Amazing Synchronous Fireflies in the Great Smoky Mountains National Park

Synchronous Fireflies

Amazing Synchronous Fireflies in the Great Smoky Mountains National Park

The Great Smoky Mountains National Park is home to many amazing natural phenomenon and animal species; one of the most spectacular of which is the synchronous Elkmont fireflies. Every summer tens-of-thousands of fireflies light up the night sky with a breathtaking performance. The fireflies, which normally glow in individual twinkles, synchronize. They light up all at once and produce incredible sweeping bursts of light that is truly a once-in-a-lifetime thing to see.

Why are the fireflies synchronous?

Fireflies normally glow as part of their mating process. The male fireflies emit a glow while in the air to attract the females on the ground who respond with a fainter glow. The Elkmont Fireflies (Photinus Carolinus) perform this ritual in a synchronous manner. No one knows why they synchronize, and they are only this species that do so. Although synchronous fireflies can be seen in a few other locations, Elkmont has the largest and most spectacular display.

When can you see fireflies in the GSMNP?

The best time to see the synchronous fireflies at Elkmont is late spring to early summer, generally the third week of May to the third week of June. The firefly mating season lasts only two weeks and the National Park predicts their dates before releasing the lottery. The fireflies come out at dusk and the first synchronous display begins generally around 9:30 P.M.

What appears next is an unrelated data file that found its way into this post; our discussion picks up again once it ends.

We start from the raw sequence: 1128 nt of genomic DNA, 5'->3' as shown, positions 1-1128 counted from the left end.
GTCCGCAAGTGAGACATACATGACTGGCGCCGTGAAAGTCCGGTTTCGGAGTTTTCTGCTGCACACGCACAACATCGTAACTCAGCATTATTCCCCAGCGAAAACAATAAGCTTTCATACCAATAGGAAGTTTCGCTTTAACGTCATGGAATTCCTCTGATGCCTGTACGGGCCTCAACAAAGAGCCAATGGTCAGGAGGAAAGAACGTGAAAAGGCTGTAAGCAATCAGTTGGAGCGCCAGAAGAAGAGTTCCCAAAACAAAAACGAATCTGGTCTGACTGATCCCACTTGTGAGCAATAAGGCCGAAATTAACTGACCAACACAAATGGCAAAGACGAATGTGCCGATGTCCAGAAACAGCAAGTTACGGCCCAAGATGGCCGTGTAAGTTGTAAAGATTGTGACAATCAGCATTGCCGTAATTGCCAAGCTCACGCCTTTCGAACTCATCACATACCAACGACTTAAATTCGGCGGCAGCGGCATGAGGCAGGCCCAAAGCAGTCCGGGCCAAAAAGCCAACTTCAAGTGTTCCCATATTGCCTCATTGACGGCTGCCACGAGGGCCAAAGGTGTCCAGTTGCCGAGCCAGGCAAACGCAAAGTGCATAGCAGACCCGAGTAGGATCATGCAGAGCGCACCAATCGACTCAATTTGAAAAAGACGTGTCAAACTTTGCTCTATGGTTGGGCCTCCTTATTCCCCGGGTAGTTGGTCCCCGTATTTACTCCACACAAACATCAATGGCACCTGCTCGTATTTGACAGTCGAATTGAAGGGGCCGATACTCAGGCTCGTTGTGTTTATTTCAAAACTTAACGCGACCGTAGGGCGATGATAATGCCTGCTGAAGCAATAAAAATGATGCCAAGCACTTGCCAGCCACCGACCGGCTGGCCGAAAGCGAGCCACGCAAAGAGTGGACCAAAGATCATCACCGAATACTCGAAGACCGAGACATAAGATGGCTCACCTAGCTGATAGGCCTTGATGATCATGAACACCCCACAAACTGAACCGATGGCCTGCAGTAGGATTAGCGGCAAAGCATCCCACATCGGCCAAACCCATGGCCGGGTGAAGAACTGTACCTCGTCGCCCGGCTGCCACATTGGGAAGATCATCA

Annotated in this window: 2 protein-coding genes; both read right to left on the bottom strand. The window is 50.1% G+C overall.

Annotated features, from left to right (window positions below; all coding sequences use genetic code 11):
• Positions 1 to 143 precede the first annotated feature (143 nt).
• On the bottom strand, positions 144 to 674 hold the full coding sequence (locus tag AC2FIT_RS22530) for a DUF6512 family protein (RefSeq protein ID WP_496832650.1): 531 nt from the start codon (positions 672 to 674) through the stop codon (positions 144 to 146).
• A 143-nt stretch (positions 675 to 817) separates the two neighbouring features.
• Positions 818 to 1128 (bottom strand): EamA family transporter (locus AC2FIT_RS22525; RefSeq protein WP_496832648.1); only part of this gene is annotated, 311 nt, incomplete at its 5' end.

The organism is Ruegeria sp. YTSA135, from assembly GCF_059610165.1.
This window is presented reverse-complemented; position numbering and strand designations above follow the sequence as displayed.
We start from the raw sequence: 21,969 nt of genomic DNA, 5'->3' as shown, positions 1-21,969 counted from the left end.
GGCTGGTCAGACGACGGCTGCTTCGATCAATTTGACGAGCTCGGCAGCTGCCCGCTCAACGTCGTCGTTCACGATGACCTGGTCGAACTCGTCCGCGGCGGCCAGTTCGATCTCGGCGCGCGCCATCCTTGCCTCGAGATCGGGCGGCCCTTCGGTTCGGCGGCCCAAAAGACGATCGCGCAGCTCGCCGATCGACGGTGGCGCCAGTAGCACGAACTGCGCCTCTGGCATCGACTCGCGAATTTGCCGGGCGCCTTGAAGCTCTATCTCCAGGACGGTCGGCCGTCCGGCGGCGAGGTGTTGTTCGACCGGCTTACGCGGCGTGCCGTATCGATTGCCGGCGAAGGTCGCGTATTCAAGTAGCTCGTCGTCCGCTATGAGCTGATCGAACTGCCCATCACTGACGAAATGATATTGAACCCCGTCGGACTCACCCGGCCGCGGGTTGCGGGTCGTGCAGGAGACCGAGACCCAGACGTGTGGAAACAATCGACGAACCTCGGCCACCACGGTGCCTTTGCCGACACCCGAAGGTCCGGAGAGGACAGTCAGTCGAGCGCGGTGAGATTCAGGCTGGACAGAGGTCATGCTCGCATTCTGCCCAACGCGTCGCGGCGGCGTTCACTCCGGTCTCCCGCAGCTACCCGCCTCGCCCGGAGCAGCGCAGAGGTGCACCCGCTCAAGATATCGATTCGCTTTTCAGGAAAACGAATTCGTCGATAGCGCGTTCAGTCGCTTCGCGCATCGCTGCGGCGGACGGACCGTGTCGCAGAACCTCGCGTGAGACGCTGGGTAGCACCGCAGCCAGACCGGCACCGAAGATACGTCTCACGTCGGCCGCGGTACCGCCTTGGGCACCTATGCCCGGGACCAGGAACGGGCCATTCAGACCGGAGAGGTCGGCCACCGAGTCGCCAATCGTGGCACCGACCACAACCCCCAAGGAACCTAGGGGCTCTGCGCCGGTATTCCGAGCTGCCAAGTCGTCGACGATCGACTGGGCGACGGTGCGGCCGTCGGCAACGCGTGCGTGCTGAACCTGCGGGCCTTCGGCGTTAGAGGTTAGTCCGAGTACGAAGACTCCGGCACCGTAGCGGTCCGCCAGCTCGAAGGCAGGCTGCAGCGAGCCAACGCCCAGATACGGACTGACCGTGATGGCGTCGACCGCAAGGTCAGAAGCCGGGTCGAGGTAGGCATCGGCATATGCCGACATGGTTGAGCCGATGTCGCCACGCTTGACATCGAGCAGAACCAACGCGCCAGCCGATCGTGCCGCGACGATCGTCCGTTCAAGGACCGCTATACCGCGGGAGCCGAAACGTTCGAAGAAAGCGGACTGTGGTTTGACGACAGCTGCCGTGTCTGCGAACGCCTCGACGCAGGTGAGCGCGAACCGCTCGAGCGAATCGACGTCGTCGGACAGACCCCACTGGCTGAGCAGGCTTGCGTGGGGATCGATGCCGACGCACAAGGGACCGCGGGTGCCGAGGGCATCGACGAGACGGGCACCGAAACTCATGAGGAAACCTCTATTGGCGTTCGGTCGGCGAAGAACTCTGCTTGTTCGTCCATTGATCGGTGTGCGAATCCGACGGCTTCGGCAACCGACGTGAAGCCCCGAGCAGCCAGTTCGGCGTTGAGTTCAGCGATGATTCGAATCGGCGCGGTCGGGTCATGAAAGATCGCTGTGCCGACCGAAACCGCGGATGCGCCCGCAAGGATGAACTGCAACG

How can you see synchronous fireflies at Elkmont?

The only way to see the fireflies at Elkmont is to enter a lottery run by the National Park Service at recreation.gov. The lottery opens on different dates in April every year, but the past two years it has opened on April 24th. The lottery costs one dollar to enter and winners will be charged $24 (per vehicle) for a pass. The pass allows you to park at the Sugarland Visitor Center from which you will be able to take the trolley to the Elkmont Campground. The trolley costs an extra $2 per person. Note that this is a high demand event, only 111 advance parking passes (first-come, first-serve) are awarded per evening the viewing is available.

What to expect.

The National Park requires that all flashlights be covered with red or blue cellophane and be used only to get to and returning from your viewing cite. Return shuttles do not begin until 9:30 P.M. and the entire event will last between three to six hours, so eating before you embark is encouraged. Bug spray and a blanket to sit on are also recommended. When there is a bright moon the fireflies might come out later and will not show at all on nights below 50˚ Fahrenheit.

Are there other places to see synchronous fireflies?

Although there is no guarantee of seeing a performance like that in Elkmont there are other locations in the park where synchronous fireflies are seen every year. The best places to see the fireflies are in Cades Cove near the Abrams Falls trailhead, Greenbrier up the Porter’s Creek trail, the Chimney Tops Trail, and the Rainbow Falls parking lot.

Here at the Blue Mountain Mist we love all things related to the Smoky Mountain National Park, that is why we have named our rooms after the different areas of the mountains. Elkmont, being the part of the park where Norman’s dad grew up, holds a special place in our hearts. Our Elkmont room is a king room on the main floor decorated in rich carved woods and colonial blues.

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